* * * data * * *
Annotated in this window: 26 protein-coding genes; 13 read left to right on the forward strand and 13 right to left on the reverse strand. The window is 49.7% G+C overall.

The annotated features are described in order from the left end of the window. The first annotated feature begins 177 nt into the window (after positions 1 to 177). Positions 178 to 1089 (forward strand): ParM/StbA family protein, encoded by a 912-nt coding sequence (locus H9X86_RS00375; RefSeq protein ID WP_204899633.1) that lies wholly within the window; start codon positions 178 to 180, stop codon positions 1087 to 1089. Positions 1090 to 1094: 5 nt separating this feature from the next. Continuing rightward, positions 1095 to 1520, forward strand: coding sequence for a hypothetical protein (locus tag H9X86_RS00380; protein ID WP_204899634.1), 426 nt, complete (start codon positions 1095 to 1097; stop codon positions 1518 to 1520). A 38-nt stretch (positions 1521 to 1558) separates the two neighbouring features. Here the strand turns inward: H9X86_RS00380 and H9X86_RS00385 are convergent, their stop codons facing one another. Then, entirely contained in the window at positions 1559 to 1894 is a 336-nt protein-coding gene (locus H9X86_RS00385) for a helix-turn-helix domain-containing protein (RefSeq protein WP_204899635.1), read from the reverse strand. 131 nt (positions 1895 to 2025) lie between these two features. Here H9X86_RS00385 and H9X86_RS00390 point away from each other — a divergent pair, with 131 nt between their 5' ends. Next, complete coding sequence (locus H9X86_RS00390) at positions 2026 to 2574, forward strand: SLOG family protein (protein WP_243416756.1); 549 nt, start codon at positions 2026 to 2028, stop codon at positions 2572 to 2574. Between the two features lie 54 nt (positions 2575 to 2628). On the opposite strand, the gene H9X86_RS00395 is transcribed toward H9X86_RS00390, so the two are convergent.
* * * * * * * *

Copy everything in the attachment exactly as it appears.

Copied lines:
Annotated in this window: 26 protein-coding genes; 13 read left to right on the forward strand and 13 right to left on the reverse strand. The window is 49.7% G+C overall.

The annotated features are described in order from the left end of the window. The first annotated feature begins 177 nt into the window (after positions 1 to 177). Positions 178 to 1089 (forward strand): ParM/StbA family protein, encoded by a 912-nt coding sequence (locus H9X86_RS00375; RefSeq protein ID WP_204899633.1) that lies wholly within the window; start codon positions 178 to 180, stop codon positions 1087 to 1089. Positions 1090 to 1094: 5 nt separating this feature from the next. Continuing rightward, positions 1095 to 1520, forward strand: coding sequence for a hypothetical protein (locus tag H9X86_RS00380; protein ID WP_204899634.1), 426 nt, complete (start codon positions 1095 to 1097; stop codon positions 1518 to 1520). A 38-nt stretch (positions 1521 to 1558) separates the two neighbouring features. Here the strand turns inward: H9X86_RS00380 and H9X86_RS00385 are convergent, their stop codons facing one another. Then, entirely contained in the window at positions 1559 to 1894 is a 336-nt protein-coding gene (locus H9X86_RS00385) for a helix-turn-helix domain-containing protein (RefSeq protein WP_204899635.1), read from the reverse strand. 131 nt (positions 1895 to 2025) lie between these two features. Here H9X86_RS00385 and H9X86_RS00390 point away from each other — a divergent pair, with 131 nt between their 5' ends. Next, complete coding sequence (locus H9X86_RS00390) at positions 2026 to 2574, forward strand: SLOG family protein (protein WP_243416756.1); 549 nt, start codon at positions 2026 to 2028, stop codon at positions 2572 to 2574. Between the two features lie 54 nt (positions 2575 to 2628). On the opposite strand, the gene H9X86_RS00395 is transcribed toward H9X86_RS00390, so the two are convergent.